Between Disney’s Pirates of the Caribbean, the Marigalante Pirate Ship in Puerto Vallarta and other such popular portrayals, you could be forgiven for thinking that pirates were jolly, loveable rogues who enjoyed a swashbuckling, party hard lifestyle but did no real harm (or at least were not vicious and malicious. While the party-hard mentality is spot on, however, pirates could be some of the most ruthless and violent people on the seas at this time in history.
Violence and Ruthlessness
Generalization is not fair, of course, and there were probably many pirates who did only what they had to in order to make a living. Nonetheless there were those who were driven purely by greed and cold-hearted ambition. Men such as those were more than happy to use violence in order to get what they wanted.
Murder and Torture
Pirate vessels usually aimed to gain a surrender from their victims; if this did not happen during a raid they would quickly become violent, however, and depending on the captain this could be very grisly. Need for control would often push them to hold crews hostage, sometimes murdering or torturing crewmen if they refused to be cowed and fought back. Sometimes, in order to strike fear into the wider community (and of course to survive certain raids) they would slaughter every sailor who resisted them. This was usually done to send a message to other potential targets, but some captains seemed to enjoy the murder of naval sailors.
Skull and crossbones
Flags played a huge part in pirate culture and tactics; particularly savage crews would raise a flag that told their enemies no mercy was going to be given. This red flag told any targeted vessel that no crewmen were likely to survive a boarding, and the act of raising it could strike fear even into a hardened enemy Captain. More tactical and subtle pirate crews might have raised the flag of a friendly nation in order to fool target ships and lure them into a false sense of security so that they could be approached with minimal resistance and hostility; when it was too late to run they would often reveal themselves (if not recognised beforehand).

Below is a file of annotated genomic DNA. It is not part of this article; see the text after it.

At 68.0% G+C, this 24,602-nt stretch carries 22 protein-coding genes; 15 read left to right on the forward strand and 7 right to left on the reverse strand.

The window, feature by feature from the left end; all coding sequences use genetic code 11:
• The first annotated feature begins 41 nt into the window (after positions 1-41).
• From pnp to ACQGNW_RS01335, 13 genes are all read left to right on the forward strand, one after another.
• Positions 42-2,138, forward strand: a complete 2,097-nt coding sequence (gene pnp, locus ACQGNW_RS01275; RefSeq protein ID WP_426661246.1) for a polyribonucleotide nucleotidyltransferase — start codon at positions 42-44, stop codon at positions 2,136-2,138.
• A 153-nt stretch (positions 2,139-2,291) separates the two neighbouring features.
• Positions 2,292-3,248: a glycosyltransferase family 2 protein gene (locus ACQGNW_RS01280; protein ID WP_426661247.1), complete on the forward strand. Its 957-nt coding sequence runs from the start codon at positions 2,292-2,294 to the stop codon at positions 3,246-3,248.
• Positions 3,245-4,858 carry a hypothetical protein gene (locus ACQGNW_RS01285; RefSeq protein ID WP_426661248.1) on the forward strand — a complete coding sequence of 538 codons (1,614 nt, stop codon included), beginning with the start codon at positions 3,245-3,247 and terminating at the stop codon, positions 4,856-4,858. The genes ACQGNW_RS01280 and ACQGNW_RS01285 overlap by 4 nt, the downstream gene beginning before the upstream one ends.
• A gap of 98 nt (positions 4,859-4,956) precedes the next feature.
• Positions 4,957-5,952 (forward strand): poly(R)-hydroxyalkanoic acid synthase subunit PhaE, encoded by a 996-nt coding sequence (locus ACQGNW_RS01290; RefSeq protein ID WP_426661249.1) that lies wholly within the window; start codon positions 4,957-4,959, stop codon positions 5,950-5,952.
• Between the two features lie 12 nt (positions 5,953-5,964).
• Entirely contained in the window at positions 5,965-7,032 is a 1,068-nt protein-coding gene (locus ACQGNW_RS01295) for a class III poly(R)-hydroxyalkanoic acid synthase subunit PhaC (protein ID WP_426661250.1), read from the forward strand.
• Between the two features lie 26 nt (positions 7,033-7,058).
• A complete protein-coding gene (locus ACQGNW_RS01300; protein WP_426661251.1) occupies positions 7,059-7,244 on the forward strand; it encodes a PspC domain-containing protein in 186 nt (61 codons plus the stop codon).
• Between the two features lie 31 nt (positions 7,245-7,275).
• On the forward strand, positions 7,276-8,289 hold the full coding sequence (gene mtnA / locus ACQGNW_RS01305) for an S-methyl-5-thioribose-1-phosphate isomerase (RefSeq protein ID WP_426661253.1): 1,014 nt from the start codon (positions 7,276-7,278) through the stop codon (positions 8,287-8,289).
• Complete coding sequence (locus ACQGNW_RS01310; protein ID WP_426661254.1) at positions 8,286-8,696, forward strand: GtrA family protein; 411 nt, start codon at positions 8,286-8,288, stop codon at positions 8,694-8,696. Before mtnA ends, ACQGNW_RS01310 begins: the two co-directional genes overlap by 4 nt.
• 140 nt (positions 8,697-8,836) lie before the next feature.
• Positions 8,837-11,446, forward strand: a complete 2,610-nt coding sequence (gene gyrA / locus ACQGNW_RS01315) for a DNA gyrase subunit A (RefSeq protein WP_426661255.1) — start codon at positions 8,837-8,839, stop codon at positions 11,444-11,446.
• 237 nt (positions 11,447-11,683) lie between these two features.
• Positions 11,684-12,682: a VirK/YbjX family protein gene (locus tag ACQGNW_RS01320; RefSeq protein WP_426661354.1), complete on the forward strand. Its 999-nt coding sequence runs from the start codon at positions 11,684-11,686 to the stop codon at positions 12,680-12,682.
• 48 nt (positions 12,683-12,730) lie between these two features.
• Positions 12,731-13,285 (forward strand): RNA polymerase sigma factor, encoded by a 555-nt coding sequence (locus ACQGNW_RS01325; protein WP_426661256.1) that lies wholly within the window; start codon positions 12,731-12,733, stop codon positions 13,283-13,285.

Another sneaky tactic was to sail with a plain black flag or sails (rather than a standard white one) so that they could sneak up on their targets in the dead of night with less chance of being spotted from afar. This element of surprise mean that raids were more successful because the victims were less able to prepare and so were more likely to panic and surrender! Black sails cost more money, so they were really only an option for the pirates who were more successful anyway, but it was a great trick and it was one that many may have seen as an investment. They could also help crew to sneak in and out of ports unnoticed!
Most pirates would rather have gained what they wanted without violence; it was a risk for them as well as their victims, after all! This was why intimidation was at the top of their tactic list, but the truth is that there were few pirates who, when pushed, were not capable of ruthless violence when the situations called for it.